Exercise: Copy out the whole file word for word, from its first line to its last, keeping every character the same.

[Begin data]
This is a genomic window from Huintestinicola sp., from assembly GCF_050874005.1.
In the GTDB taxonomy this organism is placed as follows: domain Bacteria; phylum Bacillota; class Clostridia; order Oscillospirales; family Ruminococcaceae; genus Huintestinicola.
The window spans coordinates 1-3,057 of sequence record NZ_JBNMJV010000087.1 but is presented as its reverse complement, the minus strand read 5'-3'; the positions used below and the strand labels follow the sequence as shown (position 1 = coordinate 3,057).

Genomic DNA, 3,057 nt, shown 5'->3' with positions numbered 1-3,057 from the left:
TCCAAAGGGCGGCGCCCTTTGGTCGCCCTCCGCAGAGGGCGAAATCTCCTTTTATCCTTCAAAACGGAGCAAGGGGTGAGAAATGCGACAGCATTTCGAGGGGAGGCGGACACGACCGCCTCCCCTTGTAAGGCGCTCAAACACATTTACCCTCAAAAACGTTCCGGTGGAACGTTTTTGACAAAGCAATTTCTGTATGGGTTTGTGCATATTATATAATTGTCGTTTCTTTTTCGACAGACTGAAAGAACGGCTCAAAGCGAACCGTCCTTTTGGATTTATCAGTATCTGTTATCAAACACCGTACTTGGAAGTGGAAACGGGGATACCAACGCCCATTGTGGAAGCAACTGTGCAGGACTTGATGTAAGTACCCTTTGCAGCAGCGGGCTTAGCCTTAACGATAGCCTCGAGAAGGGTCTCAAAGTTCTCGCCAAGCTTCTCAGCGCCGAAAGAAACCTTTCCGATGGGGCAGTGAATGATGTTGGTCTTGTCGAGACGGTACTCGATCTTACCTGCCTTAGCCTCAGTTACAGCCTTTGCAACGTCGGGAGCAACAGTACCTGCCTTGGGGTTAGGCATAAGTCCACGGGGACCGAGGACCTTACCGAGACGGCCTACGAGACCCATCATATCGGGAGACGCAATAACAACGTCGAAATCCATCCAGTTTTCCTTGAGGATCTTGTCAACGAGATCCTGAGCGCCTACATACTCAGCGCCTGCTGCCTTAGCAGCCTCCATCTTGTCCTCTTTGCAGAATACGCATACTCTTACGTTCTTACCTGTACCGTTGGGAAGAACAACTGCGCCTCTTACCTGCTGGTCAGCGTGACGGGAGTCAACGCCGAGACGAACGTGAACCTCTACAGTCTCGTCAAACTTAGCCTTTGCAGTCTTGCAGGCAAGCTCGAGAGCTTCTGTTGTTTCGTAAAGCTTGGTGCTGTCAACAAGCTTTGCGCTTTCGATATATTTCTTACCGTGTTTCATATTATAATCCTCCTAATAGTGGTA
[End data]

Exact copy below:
This is a genomic window from Huintestinicola sp., from assembly GCF_050874005.1.
In the GTDB taxonomy this organism is placed as follows: domain Bacteria; phylum Bacillota; class Clostridia; order Oscillospirales; family Ruminococcaceae; genus Huintestinicola.
The window spans coordinates 1-3,057 of sequence record NZ_JBNMJV010000087.1 but is presented as its reverse complement, the minus strand read 5'-3'; the positions used below and the strand labels follow the sequence as shown (position 1 = coordinate 3,057).

Genomic DNA, 3,057 nt, shown 5'->3' with positions numbered 1-3,057 from the left:
TCCAAAGGGCGGCGCCCTTTGGTCGCCCTCCGCAGAGGGCGAAATCTCCTTTTATCCTTCAAAACGGAGCAAGGGGTGAGAAATGCGACAGCATTTCGAGGGGAGGCGGACACGACCGCCTCCCCTTGTAAGGCGCTCAAACACATTTACCCTCAAAAACGTTCCGGTGGAACGTTTTTGACAAAGCAATTTCTGTATGGGTTTGTGCATATTATATAATTGTCGTTTCTTTTTCGACAGACTGAAAGAACGGCTCAAAGCGAACCGTCCTTTTGGATTTATCAGTATCTGTTATCAAACACCGTACTTGGAAGTGGAAACGGGGATACCAACGCCCATTGTGGAAGCAACTGTGCAGGACTTGATGTAAGTACCCTTTGCAGCAGCGGGCTTAGCCTTAACGATAGCCTCGAGAAGGGTCTCAAAGTTCTCGCCAAGCTTCTCAGCGCCGAAAGAAACCTTTCCGATGGGGCAGTGAATGATGTTGGTCTTGTCGAGACGGTACTCGATCTTACCTGCCTTAGCCTCAGTTACAGCCTTTGCAACGTCGGGAGCAACAGTACCTGCCTTGGGGTTAGGCATAAGTCCACGGGGACCGAGGACCTTACCGAGACGGCCTACGAGACCCATCATATCGGGAGACGCAATAACAACGTCGAAATCCATCCAGTTTTCCTTGAGGATCTTGTCAACGAGATCCTGAGCGCCTACATACTCAGCGCCTGCTGCCTTAGCAGCCTCCATCTTGTCCTCTTTGCAGAATACGCATACTCTTACGTTCTTACCTGTACCGTTGGGAAGAACAACTGCGCCTCTTACCTGCTGGTCAGCGTGACGGGAGTCAACGCCGAGACGAACGTGAACCTCTACAGTCTCGTCAAACTTAGCCTTTGCAGTCTTGCAGGCAAGCTCGAGAGCTTCTGTTGTTTCGTAAAGCTTGGTGCTGTCAACAAGCTTTGCGCTTTCGATATATTTCTTACCGTGTTTCATATTATAATCCTCCTAATAGTGGTA